This is one of the second year carrots that have gone to seed.

We've had a couple of hard frosts this week.  Even though we covered everything except the carrots, strawberries and raspberries the frost burned the tops of our tomatoes, squash (pictured here), beans and corn.

Our corn isn't doing well (which isn't unusual this far north and this high in elevation) but we've let it grow so we can cut it up for fodder for the goat.  We have squash planted in there too.  The cold season stuff is doing great.

We'll get some apples from our apple trees this year.  The top one is doing well.  A rabbit girdled the other trees during the winter while we were gone down south.  The top tree had very little damage from the rabbit.  The bottom one was badly chewed up but still had a few apples on it.  The other trees are in worse shape with one being dead as the proverbial doornail.

Our raspberry bushes are growing well but producing little.  We had to trim a bunch of the vines out last year because of disease so what you see is mostly vines that grew new this summer.  They won't produce until the second year.  Usually we pick gallons of raspberries not counting those we snack on anytime were near enough to pick a few.

Susan was cutting wheat and took the goatling into the pen with her so it could graze.  It's standing where we had soybeans and peas and sunflowers planted a couple of years ago.  The deer got in one night in the fall and ate all of the peas and beans right down to the ground.  They ate a couple of the sunflowers.  Susan came out and sprayed the remaining sunflowers with pepper spray (the kind you use on bears).  The next morning we saw where the deer had eaten one of the seed heads then spit it out and stomped its feet all over the place.  It was nice to think we caused them at least a little bit of distress for their transgression (of course we put a couple of them into canning jars later during hunting season too).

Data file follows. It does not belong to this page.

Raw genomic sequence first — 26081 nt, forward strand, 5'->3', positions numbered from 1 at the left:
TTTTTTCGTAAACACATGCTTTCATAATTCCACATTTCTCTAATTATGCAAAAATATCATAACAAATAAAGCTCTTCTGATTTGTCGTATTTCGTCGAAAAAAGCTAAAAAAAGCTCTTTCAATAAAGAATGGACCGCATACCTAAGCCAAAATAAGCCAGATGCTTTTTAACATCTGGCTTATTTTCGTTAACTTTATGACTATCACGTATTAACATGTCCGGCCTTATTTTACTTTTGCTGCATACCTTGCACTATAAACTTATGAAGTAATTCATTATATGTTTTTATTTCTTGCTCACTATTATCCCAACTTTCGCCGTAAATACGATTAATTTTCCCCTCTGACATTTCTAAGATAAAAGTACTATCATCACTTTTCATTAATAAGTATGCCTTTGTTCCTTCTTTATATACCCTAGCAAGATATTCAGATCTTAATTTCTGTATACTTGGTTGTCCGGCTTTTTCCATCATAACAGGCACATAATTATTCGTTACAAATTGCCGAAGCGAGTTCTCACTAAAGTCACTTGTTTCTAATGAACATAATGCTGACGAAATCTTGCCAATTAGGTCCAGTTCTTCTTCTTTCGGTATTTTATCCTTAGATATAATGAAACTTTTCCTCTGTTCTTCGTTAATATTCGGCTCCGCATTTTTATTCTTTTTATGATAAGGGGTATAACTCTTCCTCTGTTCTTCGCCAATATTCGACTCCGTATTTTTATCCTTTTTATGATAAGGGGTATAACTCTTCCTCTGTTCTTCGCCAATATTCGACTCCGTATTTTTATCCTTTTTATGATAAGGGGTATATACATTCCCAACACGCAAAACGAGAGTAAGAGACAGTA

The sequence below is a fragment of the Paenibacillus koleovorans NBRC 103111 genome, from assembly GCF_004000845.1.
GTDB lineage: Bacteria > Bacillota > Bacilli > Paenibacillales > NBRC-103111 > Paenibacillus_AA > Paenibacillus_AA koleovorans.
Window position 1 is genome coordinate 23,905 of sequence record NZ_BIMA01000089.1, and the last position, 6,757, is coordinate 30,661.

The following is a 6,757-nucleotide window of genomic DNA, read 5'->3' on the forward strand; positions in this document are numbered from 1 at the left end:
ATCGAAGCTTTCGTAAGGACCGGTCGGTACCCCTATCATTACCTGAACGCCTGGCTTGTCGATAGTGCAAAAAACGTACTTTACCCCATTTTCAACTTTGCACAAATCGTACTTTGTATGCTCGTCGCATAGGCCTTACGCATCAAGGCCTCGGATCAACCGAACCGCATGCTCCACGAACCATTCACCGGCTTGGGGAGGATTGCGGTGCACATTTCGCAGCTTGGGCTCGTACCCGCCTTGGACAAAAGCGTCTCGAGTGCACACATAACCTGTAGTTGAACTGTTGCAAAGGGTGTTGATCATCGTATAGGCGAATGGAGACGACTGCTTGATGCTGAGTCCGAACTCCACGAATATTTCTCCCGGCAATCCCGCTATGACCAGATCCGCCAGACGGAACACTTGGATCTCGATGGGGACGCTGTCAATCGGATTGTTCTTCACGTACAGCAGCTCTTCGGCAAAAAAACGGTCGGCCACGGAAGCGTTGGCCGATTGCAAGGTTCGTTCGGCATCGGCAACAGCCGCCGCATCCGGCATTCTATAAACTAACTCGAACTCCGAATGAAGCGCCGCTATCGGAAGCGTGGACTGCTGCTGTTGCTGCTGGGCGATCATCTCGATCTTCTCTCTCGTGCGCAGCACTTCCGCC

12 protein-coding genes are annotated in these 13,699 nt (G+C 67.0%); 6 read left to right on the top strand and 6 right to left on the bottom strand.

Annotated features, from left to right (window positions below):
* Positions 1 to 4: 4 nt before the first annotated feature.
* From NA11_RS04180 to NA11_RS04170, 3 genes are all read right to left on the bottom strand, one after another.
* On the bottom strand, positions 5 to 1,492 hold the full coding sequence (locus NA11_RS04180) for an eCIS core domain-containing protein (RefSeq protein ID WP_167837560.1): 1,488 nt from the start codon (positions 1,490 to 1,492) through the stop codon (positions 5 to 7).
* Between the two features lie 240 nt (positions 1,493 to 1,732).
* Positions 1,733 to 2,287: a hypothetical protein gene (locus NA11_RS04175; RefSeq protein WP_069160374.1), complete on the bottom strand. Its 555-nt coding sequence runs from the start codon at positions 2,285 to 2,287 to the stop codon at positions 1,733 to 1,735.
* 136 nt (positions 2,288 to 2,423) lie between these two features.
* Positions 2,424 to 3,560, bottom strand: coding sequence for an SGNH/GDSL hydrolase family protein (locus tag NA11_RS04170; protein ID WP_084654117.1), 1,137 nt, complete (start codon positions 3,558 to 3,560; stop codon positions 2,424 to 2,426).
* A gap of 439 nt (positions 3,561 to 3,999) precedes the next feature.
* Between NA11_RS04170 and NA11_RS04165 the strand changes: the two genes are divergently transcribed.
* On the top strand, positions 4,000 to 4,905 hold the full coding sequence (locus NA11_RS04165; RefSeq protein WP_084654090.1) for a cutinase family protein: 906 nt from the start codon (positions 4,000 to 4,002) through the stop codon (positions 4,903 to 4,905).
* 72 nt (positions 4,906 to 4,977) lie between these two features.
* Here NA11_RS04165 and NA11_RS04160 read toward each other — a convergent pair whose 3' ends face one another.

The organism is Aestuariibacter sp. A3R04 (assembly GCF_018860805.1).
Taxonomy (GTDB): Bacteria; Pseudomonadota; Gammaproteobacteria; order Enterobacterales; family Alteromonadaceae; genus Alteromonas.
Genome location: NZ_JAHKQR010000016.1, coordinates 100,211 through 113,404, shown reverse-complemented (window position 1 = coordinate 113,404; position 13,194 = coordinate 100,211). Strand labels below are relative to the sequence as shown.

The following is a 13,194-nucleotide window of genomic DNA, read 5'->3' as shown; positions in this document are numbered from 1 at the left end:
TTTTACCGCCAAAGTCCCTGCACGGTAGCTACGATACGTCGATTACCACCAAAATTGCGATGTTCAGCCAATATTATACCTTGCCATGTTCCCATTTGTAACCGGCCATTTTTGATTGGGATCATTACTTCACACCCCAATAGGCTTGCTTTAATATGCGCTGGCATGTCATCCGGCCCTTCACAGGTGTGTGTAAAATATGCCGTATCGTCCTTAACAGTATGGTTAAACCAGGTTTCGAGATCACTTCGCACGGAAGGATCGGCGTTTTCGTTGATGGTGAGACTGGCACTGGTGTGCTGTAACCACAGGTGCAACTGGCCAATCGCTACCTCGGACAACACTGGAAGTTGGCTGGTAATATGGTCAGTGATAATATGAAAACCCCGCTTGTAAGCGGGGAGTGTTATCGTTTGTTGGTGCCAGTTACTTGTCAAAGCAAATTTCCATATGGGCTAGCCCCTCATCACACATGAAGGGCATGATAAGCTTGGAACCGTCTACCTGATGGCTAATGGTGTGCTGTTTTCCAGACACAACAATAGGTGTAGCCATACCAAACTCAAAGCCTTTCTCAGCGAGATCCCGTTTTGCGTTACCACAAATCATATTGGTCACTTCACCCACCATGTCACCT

This is part of the wheat we grew.  There's a little rye mixed in too.  It's all volunteer now.  We planted wheat as an experiment a few years ago just to be sure we could grow it but some of the seed fell to the ground during harvest and it came up the next year .... and again the next year ... and again ... well, you get the point. Same thing with the rye. 

She clips the tops of the heads off and puts them in a bucket.  Later we'll thresh and winnow out the grain and through the leftovers to the chickens.  They'll scratch around on it and find a little more we missed.  We've used it for people and chicken food.

Susan's digging potatoes.  It's a joy to play in the dirt in the garden now.  It's so soft and crumbly from years of piling on compost.  When we first work it up it's mostly clay and rocks.

Some of the potatoes and a few volunteer carrots that were excavated too.

This is Shepherds Purse Susan dried.  She stripped off the leaves and saved them in a jar for later use.

We made a quick trip into town last night to get the mail, fill gas cans for use in the pickup and chainsaws, dump trash and fill water jugs.  She made sphagetti in the solar cooker yesterday and made dinner rolls to go with it.  Very, very good!